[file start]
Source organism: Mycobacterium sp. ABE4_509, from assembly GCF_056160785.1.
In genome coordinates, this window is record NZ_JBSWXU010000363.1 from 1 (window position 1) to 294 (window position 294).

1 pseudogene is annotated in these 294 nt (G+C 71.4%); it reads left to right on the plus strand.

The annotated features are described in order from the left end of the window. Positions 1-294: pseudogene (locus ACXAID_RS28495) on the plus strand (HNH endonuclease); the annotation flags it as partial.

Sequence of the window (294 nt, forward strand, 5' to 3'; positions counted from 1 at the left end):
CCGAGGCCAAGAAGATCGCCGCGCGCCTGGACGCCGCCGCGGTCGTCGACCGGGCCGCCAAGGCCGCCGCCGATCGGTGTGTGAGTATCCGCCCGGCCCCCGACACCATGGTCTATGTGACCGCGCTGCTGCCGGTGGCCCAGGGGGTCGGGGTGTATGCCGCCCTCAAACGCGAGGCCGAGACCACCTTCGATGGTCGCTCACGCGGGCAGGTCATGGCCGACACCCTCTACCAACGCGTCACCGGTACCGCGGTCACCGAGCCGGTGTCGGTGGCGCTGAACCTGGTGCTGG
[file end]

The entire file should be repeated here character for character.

Source organism: Mycobacterium sp. ABE4_509, from assembly GCF_056160785.1.
In genome coordinates, this window is record NZ_JBSWXU010000363.1 from 1 (window position 1) to 294 (window position 294).

1 pseudogene is annotated in these 294 nt (G+C 71.4%); it reads left to right on the plus strand.

The annotated features are described in order from the left end of the window. Positions 1-294: pseudogene (locus ACXAID_RS28495) on the plus strand (HNH endonuclease); the annotation flags it as partial.

Sequence of the window (294 nt, forward strand, 5' to 3'; positions counted from 1 at the left end):
CCGAGGCCAAGAAGATCGCCGCGCGCCTGGACGCCGCCGCGGTCGTCGACCGGGCCGCCAAGGCCGCCGCCGATCGGTGTGTGAGTATCCGCCCGGCCCCCGACACCATGGTCTATGTGACCGCGCTGCTGCCGGTGGCCCAGGGGGTCGGGGTGTATGCCGCCCTCAAACGCGAGGCCGAGACCACCTTCGATGGTCGCTCACGCGGGCAGGTCATGGCCGACACCCTCTACCAACGCGTCACCGGTACCGCGGTCACCGAGCCGGTGTCGGTGGCGCTGAACCTGGTGCTGG